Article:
Updated Run Forecast
The fishing season sizzled, initially, but the return of upriver summer chinook salmon has fizzled to this point, forcing Oregon and Washington fishery managers to end lower Columbia River mainstem pursuit of the prized "June hogs."
The Columbia River Compact on July 5 rescinded a 10-hour non-tribal commercial outing scheduled this week that would have targeted upriver summer chinook from Bonneville Dam down to near the river mouth.
The summer chinook sport season in the same 140-mile stretch of river ended June 30 as scheduled and the sport fishery scheduled to run through July 31 in the area between Bonneville and Priest Rapids dams was closed July 3.
The fisheries were called off because the upriver summer chinook return appears to be smaller than forecast in preseason and because lower river anglers hauled in more than twice the number of fish allocated for that fishery.
The Technical Advisory Committee last week updated the preseason forecast for the upriver summer chinook and sockeye salmon runs, dropping its expectations from the 45,600 preseason estimate to 40,000 as measured entering the Columbia.
Under an agreement between tribes and states, fisheries are managed to allow 20,000 hatchery and naturally produced spawners to escape over central Washington's Priest Rapids dams.
With the revised forecast, the lower river sport fishery's share of the harvestable surplus over the desired escapement dropped from 1,250 to 900, and the lower river gill-net fleet's allocation fell from 1,650 to 1,100. The Bonneville-to-Priest Rapids sport allocation was reduced from 400 to 200.
Staffers for Oregon and Washington fish and wildlife departments estimate that the sport catch below Bonneville totaled 2,105 summer chinook -- 1,200 over the new catch limit. In two June outings, the gill-netters landed 1,034 upriver summer chinook, just within their limit. The Bonneville-Priest sport fishery produced a catch of about 100 chinook.
"They caught more than we anticipated," the WDFW's Robin Ehlke said of the lower river anglers. "They are becoming more efficient."
The summer chinook fisheries are relatively new, restarting in 2002 after not being a target species since 1965 on the mainstem. The upriver returns from 1980 through 2000 slumped, numbering 23,000 or fewer each year.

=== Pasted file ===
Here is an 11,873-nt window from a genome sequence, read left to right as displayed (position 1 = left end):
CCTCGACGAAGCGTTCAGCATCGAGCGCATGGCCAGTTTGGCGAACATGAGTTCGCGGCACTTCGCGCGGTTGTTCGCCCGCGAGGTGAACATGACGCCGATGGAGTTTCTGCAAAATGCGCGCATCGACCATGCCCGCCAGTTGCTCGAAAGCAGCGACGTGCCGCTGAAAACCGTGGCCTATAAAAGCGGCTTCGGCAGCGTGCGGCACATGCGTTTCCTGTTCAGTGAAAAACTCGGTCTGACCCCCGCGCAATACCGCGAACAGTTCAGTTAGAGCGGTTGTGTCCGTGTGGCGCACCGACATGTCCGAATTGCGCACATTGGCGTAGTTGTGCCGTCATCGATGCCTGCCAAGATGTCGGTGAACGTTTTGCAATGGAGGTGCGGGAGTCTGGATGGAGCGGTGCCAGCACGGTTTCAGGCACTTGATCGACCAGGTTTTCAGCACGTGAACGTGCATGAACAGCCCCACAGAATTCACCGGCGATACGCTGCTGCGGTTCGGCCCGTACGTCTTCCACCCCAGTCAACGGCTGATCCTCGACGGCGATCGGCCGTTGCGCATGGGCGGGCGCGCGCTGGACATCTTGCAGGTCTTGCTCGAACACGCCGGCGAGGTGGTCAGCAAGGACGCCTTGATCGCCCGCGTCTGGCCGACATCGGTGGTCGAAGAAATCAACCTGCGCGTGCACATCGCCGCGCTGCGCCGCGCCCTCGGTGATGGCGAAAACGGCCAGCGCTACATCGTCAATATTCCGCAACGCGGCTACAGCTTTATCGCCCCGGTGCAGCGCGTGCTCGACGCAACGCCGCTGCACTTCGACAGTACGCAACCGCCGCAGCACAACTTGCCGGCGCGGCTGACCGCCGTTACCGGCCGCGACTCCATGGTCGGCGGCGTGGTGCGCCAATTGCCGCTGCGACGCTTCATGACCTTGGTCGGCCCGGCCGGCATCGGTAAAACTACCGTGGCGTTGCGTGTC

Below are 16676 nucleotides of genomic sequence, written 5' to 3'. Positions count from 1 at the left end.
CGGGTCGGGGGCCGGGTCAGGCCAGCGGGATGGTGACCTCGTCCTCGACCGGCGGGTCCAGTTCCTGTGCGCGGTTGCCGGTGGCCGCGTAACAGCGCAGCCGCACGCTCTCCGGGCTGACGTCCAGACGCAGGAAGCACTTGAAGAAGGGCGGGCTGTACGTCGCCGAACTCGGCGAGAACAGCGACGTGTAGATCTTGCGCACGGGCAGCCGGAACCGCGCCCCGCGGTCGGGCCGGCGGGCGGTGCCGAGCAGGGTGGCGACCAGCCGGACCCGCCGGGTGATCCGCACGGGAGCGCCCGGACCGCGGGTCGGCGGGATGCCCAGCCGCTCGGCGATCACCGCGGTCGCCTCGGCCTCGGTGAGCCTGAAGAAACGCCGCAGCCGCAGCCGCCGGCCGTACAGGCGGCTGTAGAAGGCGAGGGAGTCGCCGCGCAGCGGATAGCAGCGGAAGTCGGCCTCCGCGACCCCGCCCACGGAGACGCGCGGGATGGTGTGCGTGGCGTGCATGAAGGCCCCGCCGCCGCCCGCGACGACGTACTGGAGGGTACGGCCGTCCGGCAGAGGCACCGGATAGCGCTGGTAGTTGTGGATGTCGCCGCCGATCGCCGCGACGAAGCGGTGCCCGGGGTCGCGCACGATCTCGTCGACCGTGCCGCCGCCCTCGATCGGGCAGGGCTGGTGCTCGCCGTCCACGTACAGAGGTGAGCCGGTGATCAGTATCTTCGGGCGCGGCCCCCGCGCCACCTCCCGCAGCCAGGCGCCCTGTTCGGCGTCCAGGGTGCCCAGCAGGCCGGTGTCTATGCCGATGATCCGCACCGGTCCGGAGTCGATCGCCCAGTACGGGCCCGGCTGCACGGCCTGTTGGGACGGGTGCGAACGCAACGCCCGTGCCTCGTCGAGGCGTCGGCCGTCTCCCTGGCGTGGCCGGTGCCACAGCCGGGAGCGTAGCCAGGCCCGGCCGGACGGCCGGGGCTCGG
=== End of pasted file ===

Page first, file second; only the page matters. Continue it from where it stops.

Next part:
The run revived a bit from 2001 through 2007, hitting a peak of 92,800 in 2002. But a return of 40,000 this year would be by far the lowest during that period.
Last year's actual return to the mouth of the river, 76,000, was the third largest since 1980.
Sport fishers landed 4,950 upriver summer chinook during a June 16 to July 31, 2006, season, and most Ð 3,360 Ð were caught in June, Ehlke said.
"The June catch was hot last year and again this year," she said.
For fishery management purposes, chinook passing over Bonneville Dam's fish ladders from June 16 through July 31 are counted as "summer chinook." The great majority are bound for hatcheries and production areas above Priest Rapids. Redds are now found in the Columbia, Wenatchee, Okanogan, Methow, Similkameen, Chelan and Entiat rivers. A smaller component of the run returns to the Snake River basin.
The Upper Columbia summer chinook are considered relatively healthy and are not protected under the Endangered Species Act as are 12 other Columbia River basin salmon and steelhead stocks.
The new run forecast is based in part on lagging dam counts at Bonneville. A total of 17,929 adult summer chinook had passed the dam through July 1, a date when typically half the run has proceeded upriver. The overall count through July 9 had risen to 24,576 with from 600 to 900 passing daily.
Treaty summer chinook fisheries in the reservoirs above Bonneville too are largely complete after gill-net fishing periods the past two weeks.
"They are at or near their quota," Ehlke said. "They may continue sales of fish caught from platforms." The platform fisheries catch mostly steelhead, which migrate closer to shore, and haul in few chinook,
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